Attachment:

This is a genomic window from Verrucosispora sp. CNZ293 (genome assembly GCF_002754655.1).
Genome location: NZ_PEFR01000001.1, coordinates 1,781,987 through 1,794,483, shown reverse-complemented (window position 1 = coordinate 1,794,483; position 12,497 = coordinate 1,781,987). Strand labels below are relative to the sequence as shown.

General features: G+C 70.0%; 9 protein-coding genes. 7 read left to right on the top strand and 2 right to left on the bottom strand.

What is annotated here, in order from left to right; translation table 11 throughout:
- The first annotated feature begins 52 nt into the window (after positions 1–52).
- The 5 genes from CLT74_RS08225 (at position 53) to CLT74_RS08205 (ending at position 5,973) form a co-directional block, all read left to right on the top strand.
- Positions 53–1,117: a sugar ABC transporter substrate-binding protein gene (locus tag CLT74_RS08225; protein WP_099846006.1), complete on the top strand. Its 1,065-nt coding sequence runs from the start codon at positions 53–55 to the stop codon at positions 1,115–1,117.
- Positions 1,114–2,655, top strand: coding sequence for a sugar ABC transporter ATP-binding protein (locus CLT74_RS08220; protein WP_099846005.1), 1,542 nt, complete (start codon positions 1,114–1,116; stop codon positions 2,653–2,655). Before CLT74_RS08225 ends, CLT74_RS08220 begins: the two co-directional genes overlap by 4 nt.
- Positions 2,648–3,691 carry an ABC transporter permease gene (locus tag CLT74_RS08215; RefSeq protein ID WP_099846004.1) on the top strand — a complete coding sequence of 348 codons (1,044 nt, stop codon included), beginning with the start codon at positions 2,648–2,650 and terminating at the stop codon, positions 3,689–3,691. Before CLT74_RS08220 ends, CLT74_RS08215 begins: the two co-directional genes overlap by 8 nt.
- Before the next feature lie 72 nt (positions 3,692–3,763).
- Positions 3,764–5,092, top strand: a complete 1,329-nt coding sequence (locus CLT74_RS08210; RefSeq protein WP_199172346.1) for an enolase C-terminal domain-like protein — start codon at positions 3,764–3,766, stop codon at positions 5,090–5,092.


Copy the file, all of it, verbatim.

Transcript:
This is a genomic window from Verrucosispora sp. CNZ293 (genome assembly GCF_002754655.1).
Genome location: NZ_PEFR01000001.1, coordinates 1,781,987 through 1,794,483, shown reverse-complemented (window position 1 = coordinate 1,794,483; position 12,497 = coordinate 1,781,987). Strand labels below are relative to the sequence as shown.

General features: G+C 70.0%; 9 protein-coding genes. 7 read left to right on the top strand and 2 right to left on the bottom strand.

What is annotated here, in order from left to right; translation table 11 throughout:
- The first annotated feature begins 52 nt into the window (after positions 1–52).
- The 5 genes from CLT74_RS08225 (at position 53) to CLT74_RS08205 (ending at position 5,973) form a co-directional block, all read left to right on the top strand.
- Positions 53–1,117: a sugar ABC transporter substrate-binding protein gene (locus tag CLT74_RS08225; protein WP_099846006.1), complete on the top strand. Its 1,065-nt coding sequence runs from the start codon at positions 53–55 to the stop codon at positions 1,115–1,117.
- Positions 1,114–2,655, top strand: coding sequence for a sugar ABC transporter ATP-binding protein (locus CLT74_RS08220; protein WP_099846005.1), 1,542 nt, complete (start codon positions 1,114–1,116; stop codon positions 2,653–2,655). Before CLT74_RS08225 ends, CLT74_RS08220 begins: the two co-directional genes overlap by 4 nt.
- Positions 2,648–3,691 carry an ABC transporter permease gene (locus tag CLT74_RS08215; RefSeq protein ID WP_099846004.1) on the top strand — a complete coding sequence of 348 codons (1,044 nt, stop codon included), beginning with the start codon at positions 2,648–2,650 and terminating at the stop codon, positions 3,689–3,691. Before CLT74_RS08220 ends, CLT74_RS08215 begins: the two co-directional genes overlap by 8 nt.
- Before the next feature lie 72 nt (positions 3,692–3,763).
- Positions 3,764–5,092, top strand: a complete 1,329-nt coding sequence (locus CLT74_RS08210; RefSeq protein WP_199172346.1) for an enolase C-terminal domain-like protein — start codon at positions 3,764–3,766, stop codon at positions 5,090–5,092.